In some cases, a concussion can be hard to diagnose because the symptoms unfold slowly over time. That’s often true of subconcussive impacts which result from lower impact jolts to the head than those that cause concussions. This category of injury doesn’t cause noticeable symptoms right away, but can lead to severe degenerative brain diseases over time if it happens repeatedly.
Take soccer players, who are known for repeatedly heading soccer balls. Using a technique called Diffusion Tensor Imaging, we’re beginning to find out what effect that has on the brain. In 2013, researchers using this technique discovered that athletes who had headed the ball most, about 1,800 times a year, had damaged the structural integrity of their axon bundles. The damage was similar to how a rope will fail when the individual fibers start to fray.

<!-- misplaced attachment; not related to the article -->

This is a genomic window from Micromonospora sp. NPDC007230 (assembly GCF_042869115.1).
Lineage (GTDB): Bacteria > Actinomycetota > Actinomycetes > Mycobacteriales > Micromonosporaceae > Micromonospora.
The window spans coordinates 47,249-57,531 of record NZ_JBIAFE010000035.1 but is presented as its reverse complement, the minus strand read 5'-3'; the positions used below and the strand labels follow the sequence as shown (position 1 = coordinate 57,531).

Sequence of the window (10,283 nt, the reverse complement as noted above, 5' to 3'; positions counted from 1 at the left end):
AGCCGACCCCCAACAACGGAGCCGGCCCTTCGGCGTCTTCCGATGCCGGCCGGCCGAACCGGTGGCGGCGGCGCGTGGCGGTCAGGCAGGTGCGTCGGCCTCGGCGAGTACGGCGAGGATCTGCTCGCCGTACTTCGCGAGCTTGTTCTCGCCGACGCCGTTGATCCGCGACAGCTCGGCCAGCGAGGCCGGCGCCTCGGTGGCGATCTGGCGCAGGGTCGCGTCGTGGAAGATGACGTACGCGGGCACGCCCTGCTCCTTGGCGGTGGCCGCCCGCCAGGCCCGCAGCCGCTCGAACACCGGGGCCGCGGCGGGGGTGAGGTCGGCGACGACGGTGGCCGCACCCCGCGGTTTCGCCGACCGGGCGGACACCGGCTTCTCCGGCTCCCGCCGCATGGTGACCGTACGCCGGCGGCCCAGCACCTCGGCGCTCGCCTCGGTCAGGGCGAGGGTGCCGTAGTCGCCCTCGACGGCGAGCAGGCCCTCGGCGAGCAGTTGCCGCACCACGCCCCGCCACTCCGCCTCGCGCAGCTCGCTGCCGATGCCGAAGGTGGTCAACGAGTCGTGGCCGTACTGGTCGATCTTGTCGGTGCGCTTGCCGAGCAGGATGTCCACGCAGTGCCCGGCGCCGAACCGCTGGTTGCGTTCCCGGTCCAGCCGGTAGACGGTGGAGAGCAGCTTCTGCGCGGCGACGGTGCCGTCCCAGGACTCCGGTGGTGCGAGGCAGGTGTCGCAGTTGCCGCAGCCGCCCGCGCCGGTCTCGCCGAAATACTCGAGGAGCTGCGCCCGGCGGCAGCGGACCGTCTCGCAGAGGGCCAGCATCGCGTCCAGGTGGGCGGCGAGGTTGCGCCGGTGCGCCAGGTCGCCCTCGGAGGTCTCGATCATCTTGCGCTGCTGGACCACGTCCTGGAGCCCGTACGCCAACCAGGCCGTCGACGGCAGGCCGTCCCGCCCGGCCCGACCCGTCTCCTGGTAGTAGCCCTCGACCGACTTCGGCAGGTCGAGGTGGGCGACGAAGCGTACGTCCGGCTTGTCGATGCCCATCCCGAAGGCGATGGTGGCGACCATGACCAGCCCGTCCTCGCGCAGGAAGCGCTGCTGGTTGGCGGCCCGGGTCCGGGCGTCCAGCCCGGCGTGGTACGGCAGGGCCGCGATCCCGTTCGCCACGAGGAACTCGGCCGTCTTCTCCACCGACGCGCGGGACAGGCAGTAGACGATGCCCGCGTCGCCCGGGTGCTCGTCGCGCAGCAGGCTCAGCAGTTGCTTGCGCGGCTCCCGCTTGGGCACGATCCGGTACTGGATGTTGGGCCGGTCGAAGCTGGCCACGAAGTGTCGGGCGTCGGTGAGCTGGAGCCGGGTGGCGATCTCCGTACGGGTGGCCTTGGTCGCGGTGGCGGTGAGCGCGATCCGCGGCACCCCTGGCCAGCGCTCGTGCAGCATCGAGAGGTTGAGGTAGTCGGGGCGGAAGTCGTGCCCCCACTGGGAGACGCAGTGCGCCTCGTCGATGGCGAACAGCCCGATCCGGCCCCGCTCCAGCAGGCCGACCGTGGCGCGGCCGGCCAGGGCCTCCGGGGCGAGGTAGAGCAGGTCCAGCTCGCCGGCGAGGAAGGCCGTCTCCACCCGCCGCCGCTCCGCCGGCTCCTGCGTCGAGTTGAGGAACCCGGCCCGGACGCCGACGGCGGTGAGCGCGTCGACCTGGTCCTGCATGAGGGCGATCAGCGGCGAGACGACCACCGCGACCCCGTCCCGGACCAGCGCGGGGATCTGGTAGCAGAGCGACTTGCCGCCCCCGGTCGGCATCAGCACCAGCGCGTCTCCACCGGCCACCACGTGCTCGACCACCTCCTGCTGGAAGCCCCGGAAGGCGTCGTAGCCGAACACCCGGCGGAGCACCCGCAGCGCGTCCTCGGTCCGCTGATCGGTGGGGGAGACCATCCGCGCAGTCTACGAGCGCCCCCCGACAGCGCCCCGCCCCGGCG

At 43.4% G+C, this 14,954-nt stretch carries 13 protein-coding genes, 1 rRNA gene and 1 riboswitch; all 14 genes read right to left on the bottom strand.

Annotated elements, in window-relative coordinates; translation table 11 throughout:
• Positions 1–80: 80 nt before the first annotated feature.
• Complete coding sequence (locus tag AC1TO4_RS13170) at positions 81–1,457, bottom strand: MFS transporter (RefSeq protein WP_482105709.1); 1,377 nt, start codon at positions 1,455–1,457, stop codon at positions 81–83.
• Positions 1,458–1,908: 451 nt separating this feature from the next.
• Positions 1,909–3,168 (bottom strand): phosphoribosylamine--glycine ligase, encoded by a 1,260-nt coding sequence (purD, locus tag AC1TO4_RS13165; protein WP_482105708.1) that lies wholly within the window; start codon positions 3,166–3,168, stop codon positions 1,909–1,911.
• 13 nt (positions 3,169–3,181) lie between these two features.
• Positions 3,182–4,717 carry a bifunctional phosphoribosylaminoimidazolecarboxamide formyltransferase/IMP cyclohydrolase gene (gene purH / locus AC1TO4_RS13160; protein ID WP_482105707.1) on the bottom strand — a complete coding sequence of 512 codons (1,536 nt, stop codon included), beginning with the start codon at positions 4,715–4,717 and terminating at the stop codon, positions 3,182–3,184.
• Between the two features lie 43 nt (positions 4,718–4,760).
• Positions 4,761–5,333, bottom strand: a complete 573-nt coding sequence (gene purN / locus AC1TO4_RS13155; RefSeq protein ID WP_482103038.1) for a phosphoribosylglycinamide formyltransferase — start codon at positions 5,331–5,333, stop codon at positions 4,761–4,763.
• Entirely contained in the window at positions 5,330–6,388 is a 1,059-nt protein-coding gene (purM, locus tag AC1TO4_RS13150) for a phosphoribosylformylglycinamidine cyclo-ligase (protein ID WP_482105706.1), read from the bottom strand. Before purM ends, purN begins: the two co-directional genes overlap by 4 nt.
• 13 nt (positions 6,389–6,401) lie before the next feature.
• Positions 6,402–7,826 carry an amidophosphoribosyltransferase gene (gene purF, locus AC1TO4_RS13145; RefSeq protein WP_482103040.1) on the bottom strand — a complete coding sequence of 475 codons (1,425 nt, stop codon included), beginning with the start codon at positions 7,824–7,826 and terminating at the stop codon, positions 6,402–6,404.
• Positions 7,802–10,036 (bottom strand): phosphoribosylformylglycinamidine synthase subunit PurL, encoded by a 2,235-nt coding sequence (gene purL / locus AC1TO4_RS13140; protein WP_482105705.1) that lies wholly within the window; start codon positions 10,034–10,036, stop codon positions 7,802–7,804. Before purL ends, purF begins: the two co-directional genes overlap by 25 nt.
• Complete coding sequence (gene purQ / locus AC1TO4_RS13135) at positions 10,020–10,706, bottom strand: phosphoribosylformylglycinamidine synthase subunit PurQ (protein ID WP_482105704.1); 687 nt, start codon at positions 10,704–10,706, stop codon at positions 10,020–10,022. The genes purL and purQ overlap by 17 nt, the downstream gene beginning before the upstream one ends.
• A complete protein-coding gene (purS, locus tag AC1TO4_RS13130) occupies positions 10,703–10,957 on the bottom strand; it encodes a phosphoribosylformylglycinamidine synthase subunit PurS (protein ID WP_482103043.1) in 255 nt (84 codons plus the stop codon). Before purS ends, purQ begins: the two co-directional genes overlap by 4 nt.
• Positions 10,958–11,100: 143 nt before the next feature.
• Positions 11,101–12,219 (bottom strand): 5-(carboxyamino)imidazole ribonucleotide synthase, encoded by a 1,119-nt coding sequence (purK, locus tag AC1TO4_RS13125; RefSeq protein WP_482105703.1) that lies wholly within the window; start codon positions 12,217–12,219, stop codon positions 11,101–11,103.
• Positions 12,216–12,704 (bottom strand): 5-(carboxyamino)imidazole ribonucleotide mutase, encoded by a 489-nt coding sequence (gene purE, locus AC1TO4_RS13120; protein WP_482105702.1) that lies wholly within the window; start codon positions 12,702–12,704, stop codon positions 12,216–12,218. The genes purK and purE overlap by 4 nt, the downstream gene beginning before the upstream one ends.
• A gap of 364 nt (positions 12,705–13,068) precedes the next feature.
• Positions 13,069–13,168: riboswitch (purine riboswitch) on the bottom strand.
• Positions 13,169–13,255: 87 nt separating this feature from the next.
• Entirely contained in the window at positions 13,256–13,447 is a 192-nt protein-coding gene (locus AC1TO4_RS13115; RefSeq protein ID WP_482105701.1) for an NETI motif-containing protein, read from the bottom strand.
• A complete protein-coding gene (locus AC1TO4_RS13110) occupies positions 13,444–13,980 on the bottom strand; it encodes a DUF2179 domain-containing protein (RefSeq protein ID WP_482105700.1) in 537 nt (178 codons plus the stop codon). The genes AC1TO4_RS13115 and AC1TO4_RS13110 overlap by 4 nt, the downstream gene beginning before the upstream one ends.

Those players also performed worse on short-term memory tests, so even though no one suffered full-blown concussions these subconcussive hits added up to measurable damage over time In fact, researchers know that an overload of subconcussive hits is linked to a degenerative brain disease known as Chronic Traumatic Encephalopathy, or CTE. People with CTE suffer from changes in their mood and behavior that begin appearing in their 30s or 40s followed by problems with thinking and memory that can, in some cases, even result in dementia.
From the TED-Ed Lesson What happens when you have a concussion? – Clifford Robbins
Animation by Boniato Studio